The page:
First: everyone pays Council Tax on houses, but the rates are the same for a £750,000 house as they are for a £20m mansion. Someone who owns lots of houses has a big liability for Council Tax (or if the tenant pays, that's reflected in lower rent), while someone who only owns one big house doesn't. Second: your first home is exempt from Capital Gains Tax. So if you have a single mansion and you sell it, you don't have to pay a penny of tax on the profits. On the other hand, if you have several buy-to-let homes, you have to pay a big chunk of any profit to the tax man.
Our mansion tax doesn't directly correct these anomalies, of course, but it does go some way to correcting, on balance, where the burden of tax falls without the huge complexity of a “wealth tax”.


Cleanandclothed: Dear Nick, I think everyone is agreed that no matter what additional taxes are raised, spending has to be cut as well to reduce the deficit. In what area will you cut spending the most?

NickClegg: Dear Cleanandclothed, you're completely right - significant cuts are necessary, and simply talking about 'waste and efficiency' savings isn't enough. That is why we have said we will scrap the like-for-like replacement of the Trident nuclear weapons system (which will cost £100bn or so) and the Child Trust Fund (why borrow money and lock it up for 18 years when the children who get it will have to pay all the money, plus interest, in higher taxes?)

We've also said we will impose a £400 limit on all public sector pay rises, reform public sector pensions and stop paying means-tested tax credits to above average earners. We will remove great swathes of public administration, such as the central bureaucracy that monitors local government.

We must be willing to look at all areas of public spending and not ring-fence any departments from potential savings. Only by making substantial cuts will it be possible to reduce the deficit, let alone reallocate some of the money to funding our few, limited, proposals for additional spending (like investment in schools and creating new green jobs).


Champagnesupernova: What do you think of the Tories' alliances with some fairly dodgy right-wing types in Europe? And doesn't it put you off sharing power with them?

NickClegg: Dear Champagnesupernova. I think the Tories have made a really serious mistake, and it's not just because their new 'group' has rather a lot of unsavoury people in it. In Europe, you get things done – and deliver for people back home in Britain – by negotiating and keeping a seat at the top table. Their new group in the European Parliament won't carry anything like as much weight as the main groups – and that's bad for British influence. In a global age, we can only keep Britain safe from international crime, work to tackle climate change, and build a strong economy if we work with our allies, especially in Europe. Turning our backs on the EU would, to put it simply, make us less safe, and less prosperous.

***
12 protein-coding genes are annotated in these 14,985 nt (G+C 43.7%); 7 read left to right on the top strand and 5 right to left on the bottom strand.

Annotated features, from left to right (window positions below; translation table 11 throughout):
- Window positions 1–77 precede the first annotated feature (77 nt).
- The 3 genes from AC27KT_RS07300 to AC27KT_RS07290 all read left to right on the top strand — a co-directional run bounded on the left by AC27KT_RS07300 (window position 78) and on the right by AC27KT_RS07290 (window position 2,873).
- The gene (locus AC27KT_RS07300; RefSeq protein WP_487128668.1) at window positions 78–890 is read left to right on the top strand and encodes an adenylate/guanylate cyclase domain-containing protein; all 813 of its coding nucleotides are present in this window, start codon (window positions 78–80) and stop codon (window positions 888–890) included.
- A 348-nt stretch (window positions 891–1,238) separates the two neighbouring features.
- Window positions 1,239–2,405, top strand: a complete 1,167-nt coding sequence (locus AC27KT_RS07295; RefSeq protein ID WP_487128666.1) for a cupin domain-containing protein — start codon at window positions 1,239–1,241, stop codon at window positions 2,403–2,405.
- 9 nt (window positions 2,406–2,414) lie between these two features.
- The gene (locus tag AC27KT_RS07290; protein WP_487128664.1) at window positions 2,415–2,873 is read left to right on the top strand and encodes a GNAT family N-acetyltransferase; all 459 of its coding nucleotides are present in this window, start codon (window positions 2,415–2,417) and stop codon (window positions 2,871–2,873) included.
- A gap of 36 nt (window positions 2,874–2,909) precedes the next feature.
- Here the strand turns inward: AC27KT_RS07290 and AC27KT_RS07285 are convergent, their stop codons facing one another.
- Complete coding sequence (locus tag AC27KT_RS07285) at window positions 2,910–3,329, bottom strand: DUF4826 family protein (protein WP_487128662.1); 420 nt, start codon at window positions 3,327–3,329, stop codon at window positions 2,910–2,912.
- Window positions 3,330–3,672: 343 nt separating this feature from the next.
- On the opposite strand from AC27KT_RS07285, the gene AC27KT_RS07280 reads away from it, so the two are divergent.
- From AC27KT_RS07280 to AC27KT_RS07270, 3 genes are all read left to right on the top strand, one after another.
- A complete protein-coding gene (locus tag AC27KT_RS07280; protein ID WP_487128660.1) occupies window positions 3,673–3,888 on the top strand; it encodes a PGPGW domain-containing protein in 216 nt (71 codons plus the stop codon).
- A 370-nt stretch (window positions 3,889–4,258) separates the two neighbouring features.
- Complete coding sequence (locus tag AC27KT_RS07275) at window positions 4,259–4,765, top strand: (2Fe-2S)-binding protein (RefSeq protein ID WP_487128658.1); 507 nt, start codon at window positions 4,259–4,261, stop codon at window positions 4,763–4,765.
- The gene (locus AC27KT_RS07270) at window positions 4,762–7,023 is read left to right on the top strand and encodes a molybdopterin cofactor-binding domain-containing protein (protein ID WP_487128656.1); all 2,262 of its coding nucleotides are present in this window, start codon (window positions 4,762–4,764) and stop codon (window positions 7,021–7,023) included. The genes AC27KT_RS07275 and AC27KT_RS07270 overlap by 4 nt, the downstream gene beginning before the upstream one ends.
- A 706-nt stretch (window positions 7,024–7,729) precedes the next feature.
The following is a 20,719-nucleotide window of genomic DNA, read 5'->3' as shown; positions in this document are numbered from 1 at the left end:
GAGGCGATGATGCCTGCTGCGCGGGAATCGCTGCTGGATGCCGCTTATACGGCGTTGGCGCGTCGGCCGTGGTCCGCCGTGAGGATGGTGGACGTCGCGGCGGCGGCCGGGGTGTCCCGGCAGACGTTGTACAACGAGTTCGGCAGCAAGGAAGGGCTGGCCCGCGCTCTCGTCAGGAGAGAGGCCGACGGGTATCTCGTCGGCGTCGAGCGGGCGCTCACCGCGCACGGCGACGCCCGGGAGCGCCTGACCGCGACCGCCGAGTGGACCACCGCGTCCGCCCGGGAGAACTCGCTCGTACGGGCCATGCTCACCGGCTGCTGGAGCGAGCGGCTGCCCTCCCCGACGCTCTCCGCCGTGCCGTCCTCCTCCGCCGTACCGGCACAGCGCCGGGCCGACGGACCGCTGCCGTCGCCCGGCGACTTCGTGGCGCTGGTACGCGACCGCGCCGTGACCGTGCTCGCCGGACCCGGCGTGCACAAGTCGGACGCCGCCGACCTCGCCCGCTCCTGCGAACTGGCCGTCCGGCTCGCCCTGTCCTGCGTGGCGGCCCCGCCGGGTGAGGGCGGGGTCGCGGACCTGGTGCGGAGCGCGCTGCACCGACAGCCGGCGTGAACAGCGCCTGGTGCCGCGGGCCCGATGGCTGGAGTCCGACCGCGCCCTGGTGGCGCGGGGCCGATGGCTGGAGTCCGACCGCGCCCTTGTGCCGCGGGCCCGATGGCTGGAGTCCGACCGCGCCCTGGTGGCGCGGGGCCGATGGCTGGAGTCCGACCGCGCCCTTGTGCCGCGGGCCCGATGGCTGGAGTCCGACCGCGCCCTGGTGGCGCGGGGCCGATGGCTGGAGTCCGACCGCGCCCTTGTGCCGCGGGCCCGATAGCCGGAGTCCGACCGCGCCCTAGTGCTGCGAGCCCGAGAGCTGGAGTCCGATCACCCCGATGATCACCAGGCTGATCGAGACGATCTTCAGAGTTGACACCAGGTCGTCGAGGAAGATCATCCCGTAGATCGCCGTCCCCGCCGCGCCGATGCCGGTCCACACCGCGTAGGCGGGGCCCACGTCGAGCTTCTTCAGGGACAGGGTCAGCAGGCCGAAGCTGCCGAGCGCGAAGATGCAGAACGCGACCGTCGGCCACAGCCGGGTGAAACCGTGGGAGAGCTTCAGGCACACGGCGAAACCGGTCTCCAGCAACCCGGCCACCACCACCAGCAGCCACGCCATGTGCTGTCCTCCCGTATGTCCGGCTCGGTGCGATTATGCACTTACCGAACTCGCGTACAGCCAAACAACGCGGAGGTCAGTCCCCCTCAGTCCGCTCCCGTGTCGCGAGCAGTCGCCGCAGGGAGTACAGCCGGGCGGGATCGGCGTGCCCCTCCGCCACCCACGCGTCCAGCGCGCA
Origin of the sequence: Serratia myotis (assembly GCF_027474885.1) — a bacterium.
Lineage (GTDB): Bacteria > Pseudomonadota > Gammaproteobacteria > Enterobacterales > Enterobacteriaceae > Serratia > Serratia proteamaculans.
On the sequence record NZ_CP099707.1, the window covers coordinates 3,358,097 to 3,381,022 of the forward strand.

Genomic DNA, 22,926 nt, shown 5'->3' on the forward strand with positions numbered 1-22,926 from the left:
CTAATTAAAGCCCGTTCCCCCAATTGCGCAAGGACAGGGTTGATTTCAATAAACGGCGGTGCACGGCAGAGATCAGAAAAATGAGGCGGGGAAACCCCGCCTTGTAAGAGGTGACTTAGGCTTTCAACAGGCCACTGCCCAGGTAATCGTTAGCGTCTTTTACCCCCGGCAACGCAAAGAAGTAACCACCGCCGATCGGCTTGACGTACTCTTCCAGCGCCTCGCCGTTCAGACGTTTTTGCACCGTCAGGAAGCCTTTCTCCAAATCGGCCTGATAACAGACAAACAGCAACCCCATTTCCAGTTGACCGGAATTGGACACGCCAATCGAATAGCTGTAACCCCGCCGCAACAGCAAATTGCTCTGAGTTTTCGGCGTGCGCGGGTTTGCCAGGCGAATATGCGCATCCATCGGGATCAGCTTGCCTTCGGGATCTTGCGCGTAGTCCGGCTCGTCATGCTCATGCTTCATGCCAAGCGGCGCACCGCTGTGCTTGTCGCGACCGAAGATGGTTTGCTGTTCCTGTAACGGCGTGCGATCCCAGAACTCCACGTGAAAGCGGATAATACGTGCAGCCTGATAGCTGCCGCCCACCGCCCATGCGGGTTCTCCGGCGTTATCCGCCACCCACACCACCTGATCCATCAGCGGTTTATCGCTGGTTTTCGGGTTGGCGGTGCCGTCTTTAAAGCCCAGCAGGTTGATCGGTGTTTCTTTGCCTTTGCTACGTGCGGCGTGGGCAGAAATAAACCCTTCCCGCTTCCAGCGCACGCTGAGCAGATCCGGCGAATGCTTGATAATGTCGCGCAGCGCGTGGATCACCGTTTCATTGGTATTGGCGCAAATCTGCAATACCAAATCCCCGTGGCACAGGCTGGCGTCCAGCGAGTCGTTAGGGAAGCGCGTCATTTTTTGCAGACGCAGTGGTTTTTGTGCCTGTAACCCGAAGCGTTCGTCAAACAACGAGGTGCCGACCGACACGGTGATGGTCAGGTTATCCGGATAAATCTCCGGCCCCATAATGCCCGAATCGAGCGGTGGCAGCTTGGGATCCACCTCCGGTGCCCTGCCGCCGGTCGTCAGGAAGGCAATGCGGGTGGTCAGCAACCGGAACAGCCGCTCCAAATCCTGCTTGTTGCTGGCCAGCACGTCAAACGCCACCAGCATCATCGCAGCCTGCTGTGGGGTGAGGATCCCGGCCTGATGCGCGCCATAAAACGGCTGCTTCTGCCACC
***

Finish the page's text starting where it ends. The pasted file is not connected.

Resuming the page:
treedelivery Fri 08-Jan-10 16:53:54

That was very impressive.

lindsaygii Thu 07-Jan-10 21:39:00

Wow. He actually answered questions with facts and policies! Much better than some of the evasions we had from DM, for example.

Unfortunately, I already vote Lib Dem, so I can't switch my vote... but I really, really hope Nick Clegg manages to get across how much more humane the LDs are than the two big parties.

neenz Thu 07-Jan-10 08:42:14

Thanks abdn, I didn't know that. It's a tough one because with your DH on that tax credit threshold you are supposedly well off, when as you know with a family to support it doesn't make you well off at all. So will the £10k tax threshold make everyone £700 better off, or just those on lower incomes?

If they are going to provide 20hrs free nursery then why not also offer a benefit to SAHMs which would equal the Tory plans to switch your tax allowance to your husband. That way you don't have to be married to receive it - you would receive it on the basis of looking after children.

abdnhikinginawinterwonderland Thu 07-Jan-10 07:42:34

neenz the staying home until 18 months is on the party website. If only they would show some support, even if not financial, for SAHMs. But I get the feeling the fact that we are the only people who wont benefit from the LibDem policy is being ignored in the hopes that we don't realize it. I think I'll email my MP (LibDem) and ask what would happen to my family - would my DH end up £700 better off or would we end up worse off because of progressive taxation changes? And I'm in a swing LibDem/Cons riding...